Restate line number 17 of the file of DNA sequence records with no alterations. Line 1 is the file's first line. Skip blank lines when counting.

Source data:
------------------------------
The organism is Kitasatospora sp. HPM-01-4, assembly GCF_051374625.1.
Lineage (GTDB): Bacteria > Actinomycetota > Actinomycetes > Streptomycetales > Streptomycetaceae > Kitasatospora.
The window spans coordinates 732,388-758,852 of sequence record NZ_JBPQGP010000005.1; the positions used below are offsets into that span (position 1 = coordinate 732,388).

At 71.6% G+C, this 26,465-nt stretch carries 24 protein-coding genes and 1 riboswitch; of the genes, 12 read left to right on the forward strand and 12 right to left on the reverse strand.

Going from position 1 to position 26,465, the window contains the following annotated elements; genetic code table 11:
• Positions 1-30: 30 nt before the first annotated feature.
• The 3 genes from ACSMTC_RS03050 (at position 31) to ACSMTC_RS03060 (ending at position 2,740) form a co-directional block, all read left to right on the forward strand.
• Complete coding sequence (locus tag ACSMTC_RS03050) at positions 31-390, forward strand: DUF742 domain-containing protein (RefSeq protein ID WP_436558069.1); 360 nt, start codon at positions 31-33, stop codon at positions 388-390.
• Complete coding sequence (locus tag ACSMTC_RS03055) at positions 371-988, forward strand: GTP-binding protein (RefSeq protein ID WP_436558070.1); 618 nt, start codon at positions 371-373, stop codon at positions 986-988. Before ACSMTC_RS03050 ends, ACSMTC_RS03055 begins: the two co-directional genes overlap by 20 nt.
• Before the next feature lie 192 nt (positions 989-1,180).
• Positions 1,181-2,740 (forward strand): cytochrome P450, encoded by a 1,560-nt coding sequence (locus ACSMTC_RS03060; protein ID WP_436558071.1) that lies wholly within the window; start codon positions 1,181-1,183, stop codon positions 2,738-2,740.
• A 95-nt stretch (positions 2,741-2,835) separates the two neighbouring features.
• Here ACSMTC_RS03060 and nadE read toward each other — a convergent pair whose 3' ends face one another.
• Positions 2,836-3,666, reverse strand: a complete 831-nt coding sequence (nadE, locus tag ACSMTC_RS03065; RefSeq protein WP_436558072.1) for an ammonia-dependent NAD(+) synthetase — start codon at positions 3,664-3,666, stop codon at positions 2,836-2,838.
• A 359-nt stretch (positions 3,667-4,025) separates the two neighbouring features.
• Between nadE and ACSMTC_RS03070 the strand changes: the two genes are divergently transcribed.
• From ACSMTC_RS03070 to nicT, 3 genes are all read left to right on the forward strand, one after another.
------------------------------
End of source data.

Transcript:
• From ACSMTC_RS03070 to nicT, 3 genes are all read left to right on the forward strand, one after another.